Porfirio is out, Madero is in, but he has the same problem: how to stop the invincible peasant revolution now in motion? And the answer is, he can’t! Pancho Villa and Emiliano Zapata take the capital, but the seeds of their downfall and of their glorious peasant revolution are already laid. Part 2 of our miniseries on the Mexican Revolution.
The Mexican Revolution was an extraordinary event in 20th century history. In part 1 of our miniseries on the revolution we give the background from the Mexican-American war to the end of the quarter decade of Porfirio Diaz. The class balance of forces leading to the revolution and the dramatic events. We also talk about the main book Justin is using, Adolfo Gilly’s La Revolucion Interrumpida, written by an Argentinian-Mexican revolutionary in a Mexican prison! The intro and outro music for this episode is the Mexican Revolutionary song, La Cucaracha, performed by the Castilians. Listen to it at archive.org: https://archive.org/details/78_la-cucaracha-the-mexican-cockroach-song_the-castilians-stanley-adams_gbia0004379
We talk about the fearsome dreadnought, the race to build it, the Le Queax novels that were the Red Dawn of the 19th century, the Heartland theory of history, and conclude our discussion of the naval race. The tensions are getting high…
Carl Zha is back and I try to explain to him the hysteria of the accusations by the CSIS leaker in Canada of Chinese electoral interference. He can’t find a word of it in Chinese media which leads to the horrible possibility that Canada doesn’t matter very much to China. I try to explain to him what has been going on in the Canadian media and he reminds us that Australia has been concocting the same story – anonymous intelligence sources using the media to create a scandal around supposed Chinese electoral interference – since 2017. It’s hard to take seriously, so we don’t.
Part 1 of 2 on the Anglo-German Naval Race. We start with a modern theorist, Paul Kennedy, and his thesis that industrial power translates to military power. Then some earlier imperialist theorists we’ve mentioned before: Mahan and Mackinder, who Justin finally read. Then, the practitioners of naval power, Admiral Tirpitz on the German side and Fisher on the English. The first of two parts on the Anglo-German Naval Race leading up to WW1.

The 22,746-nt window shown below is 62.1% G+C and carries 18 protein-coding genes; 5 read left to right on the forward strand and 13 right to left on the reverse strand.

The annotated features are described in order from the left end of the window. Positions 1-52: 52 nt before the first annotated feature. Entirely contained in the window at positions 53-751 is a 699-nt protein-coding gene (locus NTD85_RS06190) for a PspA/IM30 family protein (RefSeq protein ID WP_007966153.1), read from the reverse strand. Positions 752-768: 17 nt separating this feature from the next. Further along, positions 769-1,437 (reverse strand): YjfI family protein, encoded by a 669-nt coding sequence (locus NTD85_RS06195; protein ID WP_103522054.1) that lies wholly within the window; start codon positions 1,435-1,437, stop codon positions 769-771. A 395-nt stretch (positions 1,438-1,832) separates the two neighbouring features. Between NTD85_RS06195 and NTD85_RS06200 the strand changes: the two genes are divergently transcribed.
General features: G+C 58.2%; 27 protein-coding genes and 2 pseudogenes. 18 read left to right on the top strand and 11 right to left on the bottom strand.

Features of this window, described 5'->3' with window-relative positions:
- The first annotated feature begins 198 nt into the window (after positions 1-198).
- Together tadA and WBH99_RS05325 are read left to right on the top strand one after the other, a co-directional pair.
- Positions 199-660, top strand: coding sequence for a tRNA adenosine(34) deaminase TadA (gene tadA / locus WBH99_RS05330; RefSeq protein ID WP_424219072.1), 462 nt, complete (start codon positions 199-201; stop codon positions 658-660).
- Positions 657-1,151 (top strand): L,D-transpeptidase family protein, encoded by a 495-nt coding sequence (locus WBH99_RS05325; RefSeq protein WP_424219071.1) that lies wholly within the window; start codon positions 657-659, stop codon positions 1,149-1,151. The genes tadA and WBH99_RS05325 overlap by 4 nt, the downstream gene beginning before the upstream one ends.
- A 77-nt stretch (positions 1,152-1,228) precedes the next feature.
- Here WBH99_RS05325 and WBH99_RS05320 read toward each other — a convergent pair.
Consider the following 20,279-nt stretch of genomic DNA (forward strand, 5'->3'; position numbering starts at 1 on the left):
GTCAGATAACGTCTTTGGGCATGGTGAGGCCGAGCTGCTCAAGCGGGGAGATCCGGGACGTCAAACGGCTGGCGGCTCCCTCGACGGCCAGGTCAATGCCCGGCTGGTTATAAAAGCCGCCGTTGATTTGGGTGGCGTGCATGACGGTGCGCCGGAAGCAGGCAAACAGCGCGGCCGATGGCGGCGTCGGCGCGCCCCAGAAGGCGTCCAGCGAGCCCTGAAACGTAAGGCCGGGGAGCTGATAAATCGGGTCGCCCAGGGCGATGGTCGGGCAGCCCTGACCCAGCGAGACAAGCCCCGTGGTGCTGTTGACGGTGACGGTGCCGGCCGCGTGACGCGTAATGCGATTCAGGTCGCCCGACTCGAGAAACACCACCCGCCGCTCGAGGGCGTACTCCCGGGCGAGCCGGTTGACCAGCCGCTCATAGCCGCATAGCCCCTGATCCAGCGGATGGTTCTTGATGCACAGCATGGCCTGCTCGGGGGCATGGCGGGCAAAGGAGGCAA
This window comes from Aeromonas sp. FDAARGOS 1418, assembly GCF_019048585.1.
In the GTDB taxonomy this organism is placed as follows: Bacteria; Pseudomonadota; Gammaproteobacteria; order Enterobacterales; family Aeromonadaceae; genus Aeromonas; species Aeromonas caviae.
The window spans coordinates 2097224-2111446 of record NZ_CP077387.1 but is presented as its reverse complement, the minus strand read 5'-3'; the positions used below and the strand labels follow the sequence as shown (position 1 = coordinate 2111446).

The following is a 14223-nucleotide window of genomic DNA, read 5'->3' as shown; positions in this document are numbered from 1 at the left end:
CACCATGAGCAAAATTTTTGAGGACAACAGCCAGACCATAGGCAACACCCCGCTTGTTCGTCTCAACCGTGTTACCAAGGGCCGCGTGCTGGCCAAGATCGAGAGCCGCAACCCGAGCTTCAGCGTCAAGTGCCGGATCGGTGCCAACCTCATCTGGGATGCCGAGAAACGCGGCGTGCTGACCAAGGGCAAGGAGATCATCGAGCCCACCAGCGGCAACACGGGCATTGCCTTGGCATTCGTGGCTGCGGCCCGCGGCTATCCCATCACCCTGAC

Back with Stan Cox on the environmental file. Stan’s written a dispatch on the Farm Bill. How the 5-year Farm Bills used to have consensus but how even that might be breaking, and then we talk about Wes Jackson’s ideas about a 50-year farm bill, thinking on the scale we probably need to be thinking on…
I’m joined by Dock Currie with another episode on the gift that keeps on giving, the CSIS-leaking China panic in Canadian politics. We talk about the recent walk-back from the most ridiculous allegations against Han Dong, the pivot to more aggressive demonization of China in Canadian culture starting in 2018, the Meng Wanzhou case and where things are headed. Dock is an articling student in BC and on twitter at Dock_Currie
Waqas is back to keep us up to date on the Imran Khan file. The entire Pakistan establishment is united in trying to keep Imran Khan from returning to power in an election through court cases, violent repression, and electoral delay; but the people’s protests don’t seem to stop. Pakistan and Imran Khan at an impasse. Waqas also presents his new research on how the coup unfolded last year.
Sina’s back to talk to me about my latest Substack article, “Multiculturalism is over in Canada. It’s back to Sinophobia.” It’s about the scandal unfolding in the Canadian media since Fife & Chase broke their anonymous CSIS-leak-sourced story about Chinese interference in Canadian elections in February. I’m worried about racist incitement and scandal-mongering. Sina thinks I’m worrying too much.
First we announce Civ Books, where you can buy some of the best Civilizations Podcast transcripts in hard copy. Then, we reveal two of the most long-standing geopolitical disagreements that Dave and Justin have hitherto unresolved: one on the rights and wrongs of the Yugoslav war of 1999, and the other on the status of Russia in its neighbourhood. Do these affect the way we interpret events on things like the 1908 Balkan Crisis, when Serbia and Austria-Hungary almost started it all off? Perhaps it does. After our declarations of bias we talk about the unfolding of the crisis, how Bismarck would have handled it differently, how Lenin saw it all as theatrics to make socialists take their eyes off the prize, and how it all ended up leaving everyone learning the wrong lessons.